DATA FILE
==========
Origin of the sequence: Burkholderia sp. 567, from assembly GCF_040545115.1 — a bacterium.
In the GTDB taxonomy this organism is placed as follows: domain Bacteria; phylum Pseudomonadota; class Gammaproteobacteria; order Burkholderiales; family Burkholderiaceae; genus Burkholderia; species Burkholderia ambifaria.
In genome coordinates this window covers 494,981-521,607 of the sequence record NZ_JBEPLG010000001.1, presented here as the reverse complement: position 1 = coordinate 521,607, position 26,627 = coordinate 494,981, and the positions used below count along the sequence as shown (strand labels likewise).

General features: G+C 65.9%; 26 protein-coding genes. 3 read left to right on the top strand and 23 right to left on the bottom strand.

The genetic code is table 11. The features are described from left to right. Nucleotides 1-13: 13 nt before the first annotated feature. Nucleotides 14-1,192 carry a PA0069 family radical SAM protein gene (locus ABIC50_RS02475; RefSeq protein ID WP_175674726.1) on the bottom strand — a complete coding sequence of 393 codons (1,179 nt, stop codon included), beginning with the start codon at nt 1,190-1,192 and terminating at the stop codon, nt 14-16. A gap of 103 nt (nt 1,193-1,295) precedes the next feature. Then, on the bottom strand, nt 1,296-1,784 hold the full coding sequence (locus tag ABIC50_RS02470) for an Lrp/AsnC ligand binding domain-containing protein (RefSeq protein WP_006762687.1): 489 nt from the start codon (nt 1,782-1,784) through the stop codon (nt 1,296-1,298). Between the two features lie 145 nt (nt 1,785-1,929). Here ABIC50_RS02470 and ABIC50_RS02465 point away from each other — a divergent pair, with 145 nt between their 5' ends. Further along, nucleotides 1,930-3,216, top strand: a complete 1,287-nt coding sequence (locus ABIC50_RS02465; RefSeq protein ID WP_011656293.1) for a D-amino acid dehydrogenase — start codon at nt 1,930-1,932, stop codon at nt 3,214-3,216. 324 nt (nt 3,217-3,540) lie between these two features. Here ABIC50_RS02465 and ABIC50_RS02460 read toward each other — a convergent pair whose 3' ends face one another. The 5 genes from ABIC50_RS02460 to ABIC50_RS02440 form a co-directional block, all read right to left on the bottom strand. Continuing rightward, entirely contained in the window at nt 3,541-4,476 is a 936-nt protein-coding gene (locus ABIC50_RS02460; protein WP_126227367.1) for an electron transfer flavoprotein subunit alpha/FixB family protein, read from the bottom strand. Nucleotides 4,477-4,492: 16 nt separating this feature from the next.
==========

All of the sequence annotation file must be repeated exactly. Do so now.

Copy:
Origin of the sequence: Burkholderia sp. 567, from assembly GCF_040545115.1 — a bacterium.
In the GTDB taxonomy this organism is placed as follows: domain Bacteria; phylum Pseudomonadota; class Gammaproteobacteria; order Burkholderiales; family Burkholderiaceae; genus Burkholderia; species Burkholderia ambifaria.
In genome coordinates this window covers 494,981-521,607 of the sequence record NZ_JBEPLG010000001.1, presented here as the reverse complement: position 1 = coordinate 521,607, position 26,627 = coordinate 494,981, and the positions used below count along the sequence as shown (strand labels likewise).

General features: G+C 65.9%; 26 protein-coding genes. 3 read left to right on the top strand and 23 right to left on the bottom strand.

The genetic code is table 11. The features are described from left to right. Nucleotides 1-13: 13 nt before the first annotated feature. Nucleotides 14-1,192 carry a PA0069 family radical SAM protein gene (locus ABIC50_RS02475; RefSeq protein ID WP_175674726.1) on the bottom strand — a complete coding sequence of 393 codons (1,179 nt, stop codon included), beginning with the start codon at nt 1,190-1,192 and terminating at the stop codon, nt 14-16. A gap of 103 nt (nt 1,193-1,295) precedes the next feature. Then, on the bottom strand, nt 1,296-1,784 hold the full coding sequence (locus tag ABIC50_RS02470) for an Lrp/AsnC ligand binding domain-containing protein (RefSeq protein WP_006762687.1): 489 nt from the start codon (nt 1,782-1,784) through the stop codon (nt 1,296-1,298). Between the two features lie 145 nt (nt 1,785-1,929). Here ABIC50_RS02470 and ABIC50_RS02465 point away from each other — a divergent pair, with 145 nt between their 5' ends. Further along, nucleotides 1,930-3,216, top strand: a complete 1,287-nt coding sequence (locus ABIC50_RS02465; RefSeq protein ID WP_011656293.1) for a D-amino acid dehydrogenase — start codon at nt 1,930-1,932, stop codon at nt 3,214-3,216. 324 nt (nt 3,217-3,540) lie between these two features. Here ABIC50_RS02465 and ABIC50_RS02460 read toward each other — a convergent pair whose 3' ends face one another. The 5 genes from ABIC50_RS02460 to ABIC50_RS02440 form a co-directional block, all read right to left on the bottom strand. Continuing rightward, entirely contained in the window at nt 3,541-4,476 is a 936-nt protein-coding gene (locus ABIC50_RS02460; protein WP_126227367.1) for an electron transfer flavoprotein subunit alpha/FixB family protein, read from the bottom strand. Nucleotides 4,477-4,492: 16 nt separating this feature from the next.